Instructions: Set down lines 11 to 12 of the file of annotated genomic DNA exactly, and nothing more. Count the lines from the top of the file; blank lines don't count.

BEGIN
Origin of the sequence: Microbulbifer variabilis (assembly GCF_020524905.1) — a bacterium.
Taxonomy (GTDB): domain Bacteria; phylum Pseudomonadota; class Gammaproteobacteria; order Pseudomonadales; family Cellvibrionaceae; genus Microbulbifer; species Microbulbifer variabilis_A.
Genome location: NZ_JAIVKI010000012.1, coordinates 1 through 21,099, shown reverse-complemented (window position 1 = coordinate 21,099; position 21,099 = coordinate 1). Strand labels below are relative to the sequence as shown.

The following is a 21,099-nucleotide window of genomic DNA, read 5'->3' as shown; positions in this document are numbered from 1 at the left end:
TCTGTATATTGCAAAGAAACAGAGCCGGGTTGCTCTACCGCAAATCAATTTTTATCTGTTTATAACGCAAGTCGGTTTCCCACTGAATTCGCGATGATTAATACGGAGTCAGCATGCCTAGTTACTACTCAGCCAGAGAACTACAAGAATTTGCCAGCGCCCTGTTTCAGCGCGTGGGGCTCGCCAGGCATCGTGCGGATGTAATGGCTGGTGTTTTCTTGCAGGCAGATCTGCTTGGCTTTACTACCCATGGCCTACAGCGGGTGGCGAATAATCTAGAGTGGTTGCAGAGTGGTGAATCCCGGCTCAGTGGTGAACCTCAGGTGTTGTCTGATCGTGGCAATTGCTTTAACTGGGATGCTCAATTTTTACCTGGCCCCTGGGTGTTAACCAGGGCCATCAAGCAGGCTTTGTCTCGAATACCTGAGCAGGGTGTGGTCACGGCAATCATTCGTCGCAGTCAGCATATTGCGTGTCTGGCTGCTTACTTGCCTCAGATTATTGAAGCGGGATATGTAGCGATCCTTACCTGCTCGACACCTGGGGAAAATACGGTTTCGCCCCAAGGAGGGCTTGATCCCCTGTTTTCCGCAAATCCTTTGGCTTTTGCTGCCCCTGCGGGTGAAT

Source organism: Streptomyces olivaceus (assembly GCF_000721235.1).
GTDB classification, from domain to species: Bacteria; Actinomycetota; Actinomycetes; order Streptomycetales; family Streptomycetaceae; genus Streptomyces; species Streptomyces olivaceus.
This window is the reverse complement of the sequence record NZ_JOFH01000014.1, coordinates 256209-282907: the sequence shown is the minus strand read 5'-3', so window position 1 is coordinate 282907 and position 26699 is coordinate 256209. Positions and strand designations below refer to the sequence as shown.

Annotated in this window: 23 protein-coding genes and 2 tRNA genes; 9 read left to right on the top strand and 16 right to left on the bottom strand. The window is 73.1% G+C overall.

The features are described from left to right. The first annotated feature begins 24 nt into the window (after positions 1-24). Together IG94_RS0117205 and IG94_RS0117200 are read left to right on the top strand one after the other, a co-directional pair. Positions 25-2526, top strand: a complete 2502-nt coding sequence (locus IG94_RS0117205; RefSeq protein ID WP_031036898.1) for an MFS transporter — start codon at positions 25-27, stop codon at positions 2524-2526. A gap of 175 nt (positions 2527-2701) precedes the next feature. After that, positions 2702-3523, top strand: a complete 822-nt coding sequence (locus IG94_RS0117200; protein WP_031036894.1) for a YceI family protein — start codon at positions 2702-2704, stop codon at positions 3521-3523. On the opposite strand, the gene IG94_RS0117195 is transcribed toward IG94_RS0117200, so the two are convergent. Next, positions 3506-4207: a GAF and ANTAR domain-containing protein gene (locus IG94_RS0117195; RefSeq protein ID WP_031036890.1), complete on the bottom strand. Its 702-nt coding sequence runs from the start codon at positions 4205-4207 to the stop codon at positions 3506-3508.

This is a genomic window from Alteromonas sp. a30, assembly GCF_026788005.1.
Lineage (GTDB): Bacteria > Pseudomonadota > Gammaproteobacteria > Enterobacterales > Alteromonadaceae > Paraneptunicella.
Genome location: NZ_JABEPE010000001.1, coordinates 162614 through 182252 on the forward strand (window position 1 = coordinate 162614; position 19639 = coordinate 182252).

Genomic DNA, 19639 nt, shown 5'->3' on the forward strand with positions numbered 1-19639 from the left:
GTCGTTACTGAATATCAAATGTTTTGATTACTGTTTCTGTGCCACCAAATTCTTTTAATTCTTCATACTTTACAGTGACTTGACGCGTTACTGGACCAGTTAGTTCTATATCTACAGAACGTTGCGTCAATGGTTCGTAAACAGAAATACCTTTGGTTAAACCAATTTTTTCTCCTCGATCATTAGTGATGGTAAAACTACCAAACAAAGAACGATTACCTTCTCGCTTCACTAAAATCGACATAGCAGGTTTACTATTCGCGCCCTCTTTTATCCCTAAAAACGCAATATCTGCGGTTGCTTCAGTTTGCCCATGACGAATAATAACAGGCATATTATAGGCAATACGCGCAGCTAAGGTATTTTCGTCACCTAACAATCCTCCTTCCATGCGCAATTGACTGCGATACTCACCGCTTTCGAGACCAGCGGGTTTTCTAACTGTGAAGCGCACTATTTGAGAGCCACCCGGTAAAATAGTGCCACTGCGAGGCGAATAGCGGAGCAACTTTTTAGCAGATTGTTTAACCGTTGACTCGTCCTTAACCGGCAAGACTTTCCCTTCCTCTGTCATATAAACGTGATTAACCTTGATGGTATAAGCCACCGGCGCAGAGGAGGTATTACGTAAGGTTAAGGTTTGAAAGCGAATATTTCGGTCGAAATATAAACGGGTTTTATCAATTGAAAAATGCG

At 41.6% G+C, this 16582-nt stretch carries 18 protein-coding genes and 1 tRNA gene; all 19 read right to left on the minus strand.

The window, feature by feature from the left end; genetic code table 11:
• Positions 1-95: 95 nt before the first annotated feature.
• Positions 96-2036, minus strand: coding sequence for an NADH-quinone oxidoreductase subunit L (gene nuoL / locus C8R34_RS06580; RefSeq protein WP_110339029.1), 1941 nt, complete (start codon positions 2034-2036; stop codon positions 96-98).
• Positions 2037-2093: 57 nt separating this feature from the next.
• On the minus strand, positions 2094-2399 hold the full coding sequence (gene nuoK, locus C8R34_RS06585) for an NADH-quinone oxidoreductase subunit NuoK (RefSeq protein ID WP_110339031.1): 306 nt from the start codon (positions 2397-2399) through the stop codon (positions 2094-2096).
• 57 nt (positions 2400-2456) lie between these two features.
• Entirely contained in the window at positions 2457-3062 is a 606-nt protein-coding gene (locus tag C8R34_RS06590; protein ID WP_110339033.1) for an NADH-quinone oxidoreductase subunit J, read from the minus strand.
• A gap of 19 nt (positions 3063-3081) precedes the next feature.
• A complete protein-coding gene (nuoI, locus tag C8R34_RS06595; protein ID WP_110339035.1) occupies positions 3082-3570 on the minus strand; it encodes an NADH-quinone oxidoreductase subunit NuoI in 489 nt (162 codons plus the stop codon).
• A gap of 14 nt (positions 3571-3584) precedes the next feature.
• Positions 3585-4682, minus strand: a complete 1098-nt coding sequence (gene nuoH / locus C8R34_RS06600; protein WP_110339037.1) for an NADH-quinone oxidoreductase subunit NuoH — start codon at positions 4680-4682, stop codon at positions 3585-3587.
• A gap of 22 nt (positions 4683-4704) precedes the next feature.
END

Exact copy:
This is a genomic window from Alteromonas sp. a30, assembly GCF_026788005.1.
Lineage (GTDB): Bacteria > Pseudomonadota > Gammaproteobacteria > Enterobacterales > Alteromonadaceae > Paraneptunicella.